Sunday, May 26, 2019
Building on the success of the Inaugural Equality Law Scholars’ Forum held at UC Berkeley Law in 2017 and at UC Davis Law in 2018, and in the spirit of academic engagement and mentoring in the area of Equality Law, we (Tristin Green, University of San Francisco; Angela Onwuachi-Willig, Boston University; and Leticia Saucedo, UC Davis) announce the Third Annual Equality Law Scholars’ Forum to be held in Spring 2020.
This Scholars’ Forum seeks to provide junior scholars with commentary and critique and to provide scholars at all career stages the opportunity to engage with new scholarly currents and ideas. We hope to bring together scholars with varied perspectives (e.g., critical race theory, class critical theory, feminist legal theory, law and economics, law and society) across fields (e.g., criminal system, education, employment, family, health, immigration, property, tax) and with work relevant to many diverse identities (e.g., age, class, disability, national origin, race, sex, sexuality) to build bridges and to generate new ideas in the area of Equality Law.
We will select five relatively junior scholars (untenured, newly tenured, or prospective professors) in the U.S. to present papers from proposals submitted in response to this Call for Proposals. In so doing, we will select papers that cover a broad range of topics within the area of Equality Law. Leading senior scholars will provide commentary on each of the featured papers in an intimate and collegial setting. The Forum will take place all day Friday through lunch on Saturday. Participants are expected to attend the full Forum. The Equality Law Scholars’ Forum will pay transportation and accommodation expenses for participants and will host a dinner on Friday evening.
This year’s Forum will be held on March 13-14, 2020 at the University of San Francisco School of Law.
Junior scholars are invited to submit abstracts of proposed papers, 3-5 pages in length, by August 1, 2019.
Full drafts of papers must be available for circulation to participants by February 28, 2020.
Proposals should be submitted to:
Leticia Saucedo, UC Davis School of Law, email@example.com. Electronic submissions via email are preferred.
Thursday, May 23, 2019
Sandra Sperino (Cincinnati) just posted on friendofthecourt blog on the top five recent developments in McDonnell Douglas cases. Here, with permission, is her post:
For those interested in McDonnell Douglas, here are the top 5 developments over the last year.
- The second step of the test (employer articulates a legitimate, non-discriminatory reason) is often ignored. One appellate court recently engaged in a lengthy discussion and review of appellate cases related to the required specificity. Figueroa v. Pompeo, No. 18-5064, 2019 WL 2063562, at *5-10 (D.C. Cir. May 10, 2019). The court noted, “When the reason involves subjective criteria, the evidence must provide fair notice as to how the employer applied the standards to the employee’s own circumstances. Failing to provide such detail—that is, offering a vague reason—is the equivalent of offering no reason at all.” The court rejected an employer’s evidence that the plaintiff was ranked in the middle of the available candidates because the evidence did not explain why the employer ranked him that way. The court explained that the worker could not respond to the employer’s evidence because the employer supposedly ranked the plaintiff along 12 criteria, but the evidence did not explain which criteria caused the plaintiff’s mid-level ranking.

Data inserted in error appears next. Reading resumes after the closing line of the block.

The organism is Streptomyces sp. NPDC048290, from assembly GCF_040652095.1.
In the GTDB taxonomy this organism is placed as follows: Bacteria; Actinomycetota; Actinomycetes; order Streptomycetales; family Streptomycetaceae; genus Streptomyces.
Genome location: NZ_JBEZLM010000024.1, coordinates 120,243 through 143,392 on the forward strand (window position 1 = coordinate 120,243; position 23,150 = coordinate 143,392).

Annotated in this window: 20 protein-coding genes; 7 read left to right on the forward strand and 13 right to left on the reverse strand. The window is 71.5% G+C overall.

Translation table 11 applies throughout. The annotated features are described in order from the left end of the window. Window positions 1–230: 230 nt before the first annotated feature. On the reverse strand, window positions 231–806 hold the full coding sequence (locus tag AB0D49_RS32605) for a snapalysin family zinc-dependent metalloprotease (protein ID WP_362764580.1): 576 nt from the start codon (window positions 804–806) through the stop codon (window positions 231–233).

“A rush to the third prong may deprive the employee of McDonnell Douglas’s unrebutted presumption of discrimination created by the prima facie case.” This court stated that a court should determine whether the evidence presented by the employer has four attributes: it is admissible; that, if believed, the factfinder could find that the employer acted for a non-discriminatory reason; it must be legitimate (or facially credible); and be clear and reasonably specific.
- The debate over comparator evidence continues. The Eleventh Circuit (en banc) has rejected the Seventh Circuit standard, while also noting that its own prior standard regarding “similarly situated” was a mess. Lewis v. City of Union City, Georgia, 918 F.3d 1213 (11th Cir. 2019). The circuit stated that a meaningful comparator analysis is required in the prima facie case and that the plaintiff must show that she was similarly situated to her comparators in all material respects. The court rejected an “identical” standard, noting that in workplaces, “doppelgangers are like unicorns—they do not exist.” For an excellent discussion of the stakes of comparator evidence, read the dissent in Lewis.
- A district court interpreting Young v. UPS has held that a plaintiff proceeding on a failure to accommodate/disparate treatment claim based on pregnancy is not required to establish an adverse action. Thomas v. Fla. Pars. Juvenile Justice Comm'n, No. CV 18-2921, 2019 WL 118011, at *8 (E.D. La. Jan. 7, 2019) (plaintiff could establish harm by showing she was required to go on a 1.5 mile run despite doctor’s note restricting activity).